Are You Getting Enough Magnesium?
For most people, magnesium deficiency isn’t at the top of their health concerns. After all, it’s pretty uncommon to have a magnesium deficiency as a result of diet because the kidneys limit the mineral’s excretion, according to the National Institutes of Health Office of Dietary Supplements. But it doesn’t mean it can’t happen. And if you are deficient, it can cause a host of health issues.
Certain groups, including older adults, are particularly at risk for deficiency. This is because as we age, our guts absorb less magnesium and our kidneys excrete more of it. People with type 2 diabetes, gastrointestinal problems and alcohol dependency are also at risk for a deficiency. Excess caffeine, salt and stress can also contribute to lower levels of the mineral, says the University of Maryland Medical Center (UMM). In general, Americans don’t consume enough magnesium—in fact, research has shown that 48 percent of the U.S. population consumed less than the required amount of magnesium from food between 2005 and 2006.
Cedars-Sinai Medical Center advises including at least 400 mg of magnesium in your diet each day from magnesium-rich foods including milk, oatmeal, broccoli, spinach, almonds and bananas. Also keep in mind that magnesium and calcium are a team, so be sure to include a balanced mix of both in your diet. Wellness Today suggests a 2:1 or 1:1 ratio of calcium to magnesium.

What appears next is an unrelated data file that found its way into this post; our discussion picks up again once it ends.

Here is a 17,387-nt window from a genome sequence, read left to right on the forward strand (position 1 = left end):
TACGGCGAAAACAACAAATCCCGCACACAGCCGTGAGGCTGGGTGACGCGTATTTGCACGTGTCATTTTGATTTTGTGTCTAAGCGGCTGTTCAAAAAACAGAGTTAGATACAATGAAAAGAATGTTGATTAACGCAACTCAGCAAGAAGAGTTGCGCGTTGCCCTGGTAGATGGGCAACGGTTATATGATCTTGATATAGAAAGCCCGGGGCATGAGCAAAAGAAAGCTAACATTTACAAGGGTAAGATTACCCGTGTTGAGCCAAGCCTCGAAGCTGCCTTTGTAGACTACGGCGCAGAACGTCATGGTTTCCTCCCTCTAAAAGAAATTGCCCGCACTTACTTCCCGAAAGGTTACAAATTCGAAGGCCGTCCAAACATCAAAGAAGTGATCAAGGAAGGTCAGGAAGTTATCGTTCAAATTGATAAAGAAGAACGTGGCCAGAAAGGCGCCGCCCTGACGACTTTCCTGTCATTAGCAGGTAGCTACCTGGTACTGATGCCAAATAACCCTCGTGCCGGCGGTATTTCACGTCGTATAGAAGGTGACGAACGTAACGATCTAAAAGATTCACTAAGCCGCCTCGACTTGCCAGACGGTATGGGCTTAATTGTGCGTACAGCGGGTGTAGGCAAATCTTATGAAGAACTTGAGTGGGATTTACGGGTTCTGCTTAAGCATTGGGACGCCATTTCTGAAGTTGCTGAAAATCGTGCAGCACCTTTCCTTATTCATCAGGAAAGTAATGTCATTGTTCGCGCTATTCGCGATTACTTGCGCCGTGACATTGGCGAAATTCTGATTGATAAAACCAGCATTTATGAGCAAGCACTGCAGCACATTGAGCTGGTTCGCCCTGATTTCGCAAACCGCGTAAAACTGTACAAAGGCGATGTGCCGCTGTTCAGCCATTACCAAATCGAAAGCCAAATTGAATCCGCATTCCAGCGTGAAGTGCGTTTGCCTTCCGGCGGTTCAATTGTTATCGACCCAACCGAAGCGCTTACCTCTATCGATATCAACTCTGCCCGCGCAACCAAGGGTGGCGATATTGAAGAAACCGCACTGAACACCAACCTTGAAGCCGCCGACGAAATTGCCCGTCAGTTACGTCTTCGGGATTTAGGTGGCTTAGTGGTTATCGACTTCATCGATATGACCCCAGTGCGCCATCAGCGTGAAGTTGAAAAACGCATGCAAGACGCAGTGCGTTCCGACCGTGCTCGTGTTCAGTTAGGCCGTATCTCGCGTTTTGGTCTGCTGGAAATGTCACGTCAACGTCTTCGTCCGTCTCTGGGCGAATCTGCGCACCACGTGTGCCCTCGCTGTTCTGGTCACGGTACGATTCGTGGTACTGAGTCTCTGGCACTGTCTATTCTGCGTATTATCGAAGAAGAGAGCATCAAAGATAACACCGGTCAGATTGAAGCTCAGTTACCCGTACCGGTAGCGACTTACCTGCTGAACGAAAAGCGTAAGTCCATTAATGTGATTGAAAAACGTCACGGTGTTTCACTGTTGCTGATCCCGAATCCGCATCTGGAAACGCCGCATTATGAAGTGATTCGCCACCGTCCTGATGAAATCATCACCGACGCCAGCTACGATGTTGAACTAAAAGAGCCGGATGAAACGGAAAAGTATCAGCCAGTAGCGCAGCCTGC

Here are just a few health issues that have been linked to magnesium deficiency:
Low magnesium levels may be a risk factor for migraine headaches. According to the National Institutes of Health, people with migraines have been found to have lower levels of tissue magnesium than non-headache sufferers.
Low magnesium levels have also been linked to anxiety and depression. A study published in The Journal of the American Board of Family Medicine found a “significant association” between very low magnesium intake and depression. This was particularly true for younger adults, the study said.
Magnesium also plays a role in heart health. According to UMM, studies have suggested that more magnesium can slightly lower the risk of coronary heart disease in men. Research has also suggested that magnesium supplements can help lower blood pressure in women, but the study results have been conflicting.
A low-magnesium diet has been linked to sleep issues. A study found that magnesium supplements improved insomnia issues such as sleep time and early-morning waking in elderly people.
Do you pay attention to your magnesium intake? Tell us here.